I’ve been meaning to read this for ages — I love the idea of a retelling of the Twelve Dancing Princesses set in the world of Manhattan during prohibition. It just sounded fascinating: how could it be transformed, how would it play out? The answer is: fairly loosely. That’s not a criticism — I think sticking too rigidly to the story would have killed this book. Instead of sticking to a particular version, it makes its own, with other fairytale elements coming in: the wicked father, the dead mother, the twelve unwanted and unseen daughters, it’s all the stuff of fables. I think the transformation worked really well.
On the level of the characters and plot apart from the retelling — which can sometimes be enjoyable just for its own sake — I loved the way it picks out a few of the girls and makes them distinct, different, disparate people all trapped together. Most of it is limited to Jo’s point of view: she’s the older sister, and she’s used to making sacrifices for the others, and to her sisters regarding her as the unbending ‘General’, rather than a feeling person. This is done really well, especially in the section after they escape: Jo has to learn how to deal with life without having eleven other people to think of, and she doesn’t know what to do — without them relying on her, who is she?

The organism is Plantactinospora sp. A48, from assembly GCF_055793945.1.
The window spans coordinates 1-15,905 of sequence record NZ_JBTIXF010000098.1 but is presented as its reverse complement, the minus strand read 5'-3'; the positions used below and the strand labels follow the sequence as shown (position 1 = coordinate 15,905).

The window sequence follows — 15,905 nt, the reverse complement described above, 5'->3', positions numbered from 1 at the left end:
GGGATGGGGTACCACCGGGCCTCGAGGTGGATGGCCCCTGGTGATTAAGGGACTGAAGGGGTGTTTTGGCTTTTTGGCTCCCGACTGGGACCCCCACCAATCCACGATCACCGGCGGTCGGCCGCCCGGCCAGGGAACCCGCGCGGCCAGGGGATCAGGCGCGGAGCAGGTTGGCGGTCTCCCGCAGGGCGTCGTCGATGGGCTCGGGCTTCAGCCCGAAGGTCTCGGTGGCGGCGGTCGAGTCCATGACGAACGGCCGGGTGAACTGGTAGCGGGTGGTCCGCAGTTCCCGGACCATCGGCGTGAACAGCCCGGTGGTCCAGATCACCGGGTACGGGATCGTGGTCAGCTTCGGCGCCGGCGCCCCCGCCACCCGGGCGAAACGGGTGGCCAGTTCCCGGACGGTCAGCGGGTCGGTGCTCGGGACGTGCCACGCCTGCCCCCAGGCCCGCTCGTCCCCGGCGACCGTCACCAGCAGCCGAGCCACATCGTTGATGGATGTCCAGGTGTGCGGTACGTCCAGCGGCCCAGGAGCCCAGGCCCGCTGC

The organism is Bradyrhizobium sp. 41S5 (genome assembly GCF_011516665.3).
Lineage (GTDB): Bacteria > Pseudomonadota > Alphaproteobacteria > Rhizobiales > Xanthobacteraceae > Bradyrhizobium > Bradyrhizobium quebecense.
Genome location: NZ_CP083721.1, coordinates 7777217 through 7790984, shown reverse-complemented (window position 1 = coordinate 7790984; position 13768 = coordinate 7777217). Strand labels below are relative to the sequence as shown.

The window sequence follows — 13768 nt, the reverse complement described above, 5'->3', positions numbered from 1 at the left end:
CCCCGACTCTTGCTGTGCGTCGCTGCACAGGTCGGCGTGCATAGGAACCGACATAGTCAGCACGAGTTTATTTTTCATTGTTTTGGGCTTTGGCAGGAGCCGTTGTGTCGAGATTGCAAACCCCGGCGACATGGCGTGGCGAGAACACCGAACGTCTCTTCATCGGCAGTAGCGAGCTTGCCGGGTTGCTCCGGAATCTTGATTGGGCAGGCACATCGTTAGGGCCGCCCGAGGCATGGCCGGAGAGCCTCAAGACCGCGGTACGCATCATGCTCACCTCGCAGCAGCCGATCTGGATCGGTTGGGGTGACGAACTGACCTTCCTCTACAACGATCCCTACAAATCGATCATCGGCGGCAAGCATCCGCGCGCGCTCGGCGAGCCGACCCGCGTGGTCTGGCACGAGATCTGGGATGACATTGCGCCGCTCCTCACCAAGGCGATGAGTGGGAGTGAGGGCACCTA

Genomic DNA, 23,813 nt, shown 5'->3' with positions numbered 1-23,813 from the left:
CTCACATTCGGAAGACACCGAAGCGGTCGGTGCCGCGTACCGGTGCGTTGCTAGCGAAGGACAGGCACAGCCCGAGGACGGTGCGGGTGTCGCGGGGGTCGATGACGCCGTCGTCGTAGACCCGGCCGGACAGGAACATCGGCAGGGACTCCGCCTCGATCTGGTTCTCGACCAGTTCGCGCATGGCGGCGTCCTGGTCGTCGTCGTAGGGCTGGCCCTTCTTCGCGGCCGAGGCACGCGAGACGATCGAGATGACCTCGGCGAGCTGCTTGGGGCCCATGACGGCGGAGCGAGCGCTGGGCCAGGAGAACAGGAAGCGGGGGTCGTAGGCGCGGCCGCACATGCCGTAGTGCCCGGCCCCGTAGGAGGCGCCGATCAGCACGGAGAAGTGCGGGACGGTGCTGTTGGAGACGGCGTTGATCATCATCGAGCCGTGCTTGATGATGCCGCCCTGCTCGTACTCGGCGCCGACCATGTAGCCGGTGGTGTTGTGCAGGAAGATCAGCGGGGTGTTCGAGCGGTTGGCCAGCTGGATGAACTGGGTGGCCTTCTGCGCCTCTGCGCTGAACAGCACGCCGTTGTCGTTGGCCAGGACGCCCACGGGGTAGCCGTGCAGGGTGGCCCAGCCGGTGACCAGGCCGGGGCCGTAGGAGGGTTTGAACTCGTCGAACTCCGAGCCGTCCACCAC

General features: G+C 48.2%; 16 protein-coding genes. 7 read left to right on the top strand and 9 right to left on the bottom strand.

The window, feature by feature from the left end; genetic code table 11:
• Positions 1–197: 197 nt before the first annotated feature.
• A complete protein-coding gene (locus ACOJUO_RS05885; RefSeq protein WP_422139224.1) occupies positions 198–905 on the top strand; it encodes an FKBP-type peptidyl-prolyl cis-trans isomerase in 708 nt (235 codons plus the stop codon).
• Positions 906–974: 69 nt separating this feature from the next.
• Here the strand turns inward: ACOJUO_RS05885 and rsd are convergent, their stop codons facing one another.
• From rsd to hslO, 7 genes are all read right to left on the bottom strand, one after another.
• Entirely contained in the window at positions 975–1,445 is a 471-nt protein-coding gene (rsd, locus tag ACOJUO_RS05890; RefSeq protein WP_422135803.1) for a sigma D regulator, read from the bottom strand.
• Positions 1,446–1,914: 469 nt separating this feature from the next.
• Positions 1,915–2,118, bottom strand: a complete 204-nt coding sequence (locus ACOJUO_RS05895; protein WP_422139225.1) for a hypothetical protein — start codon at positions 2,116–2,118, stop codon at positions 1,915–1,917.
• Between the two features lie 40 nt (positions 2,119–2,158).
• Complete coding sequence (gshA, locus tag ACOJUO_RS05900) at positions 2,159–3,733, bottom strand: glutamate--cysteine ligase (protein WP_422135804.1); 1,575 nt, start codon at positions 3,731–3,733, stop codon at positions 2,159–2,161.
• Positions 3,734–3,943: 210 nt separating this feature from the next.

Overall, I enjoyed it a lot; I think the only thing that would’ve made it better was maybe more time with some of the other sisters, even if it was only the more clearly drawn ones like Lou, Doris and Ella. That would have given a different and closer perspective on the girls, been a way to get to know them in other ways. Nonetheless, it makes sense that there wasn’t space for it — and I wouldn’t want this book to get bloated, since I thought it was perfectly paced.